Types of Hysterectomy

There are three types of hysterectomy procedures. But, before choosing which type is right for you, it is important to educate yourself on all of your hysterectomy options

What is a Hysterectomy?

A hysterectomy is a surgery to remove the uterus. It is a very common type of surgery for women in the United States.¹  There are many reasons you may need a hysterectomy.  You may have a benign (non-cancer) diagnosis (such as uterine fibroids, endometriosis, pelvic organ prolapse, abnormal bleeding, or chronic pelvic pain), or cancer diagnosis of the uterus or cervix.  The most common reasons for hysterectomy are for benign conditions, specifically, to treat uterine fibroids, endometriosis, and uterine prolapse.¹

There are several surgical and non-surgical treatment options for each condition.  If your surgeon recommends surgery, it is important to choose which hysterectomy option is best for you.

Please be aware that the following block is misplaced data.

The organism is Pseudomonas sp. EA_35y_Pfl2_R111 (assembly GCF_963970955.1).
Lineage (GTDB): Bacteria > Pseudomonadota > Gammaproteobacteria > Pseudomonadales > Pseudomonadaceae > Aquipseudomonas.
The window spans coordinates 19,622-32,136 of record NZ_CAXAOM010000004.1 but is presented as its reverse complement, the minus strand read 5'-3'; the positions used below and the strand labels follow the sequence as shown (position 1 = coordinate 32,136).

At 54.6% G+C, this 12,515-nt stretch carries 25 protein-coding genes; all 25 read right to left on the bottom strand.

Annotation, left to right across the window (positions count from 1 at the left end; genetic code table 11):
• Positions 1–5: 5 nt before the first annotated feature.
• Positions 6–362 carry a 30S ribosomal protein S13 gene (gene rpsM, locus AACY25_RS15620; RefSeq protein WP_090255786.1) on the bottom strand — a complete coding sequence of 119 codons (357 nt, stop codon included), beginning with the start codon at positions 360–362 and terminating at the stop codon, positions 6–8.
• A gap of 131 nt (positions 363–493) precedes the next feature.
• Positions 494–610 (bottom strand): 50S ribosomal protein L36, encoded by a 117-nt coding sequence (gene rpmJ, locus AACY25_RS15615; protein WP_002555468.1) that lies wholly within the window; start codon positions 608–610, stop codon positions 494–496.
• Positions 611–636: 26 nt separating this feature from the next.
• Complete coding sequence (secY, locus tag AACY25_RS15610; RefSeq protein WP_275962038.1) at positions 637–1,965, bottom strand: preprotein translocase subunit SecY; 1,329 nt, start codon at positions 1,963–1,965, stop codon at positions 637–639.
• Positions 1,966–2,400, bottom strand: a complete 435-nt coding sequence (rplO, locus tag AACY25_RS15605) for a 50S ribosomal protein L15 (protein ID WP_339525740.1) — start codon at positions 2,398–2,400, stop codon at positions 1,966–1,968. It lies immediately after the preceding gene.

Normally, a woman has a vagina, cervix, uterus, two fallopian tubes, and two ovaries. These anatomies make up the reproductive system.

In a hysterectomy procedure, your surgeon will remove your uterus, and may also remove your cervix, fallopian tubes, and ovaries at the same time.

There are three types of hysterectomy procedures

Total Hysterectomy

The uterus and the cervix are removed.  A Total Hysterectomy is necessary when the cervix needs to be removed, for example, if you have cervical cancer.

Partial Hysterectomy

In a Partial Hysterectomy (also known as Supracervical or subtotal hysterectomy), the uterus is removed, but the cervix is not.

Radical Hysterectomy

The uterus, the cervix, both fallopian tubes, and both ovaries are removed all at the same time. A Radical Hysterectomy is typically recommended if you have a cancer diagnosis.

Other Types

  • When the ovaries are removed, this procedure is called an ooprectomy.
  • When the fallopian tubes are removed, this procedure is called a salpingectomy.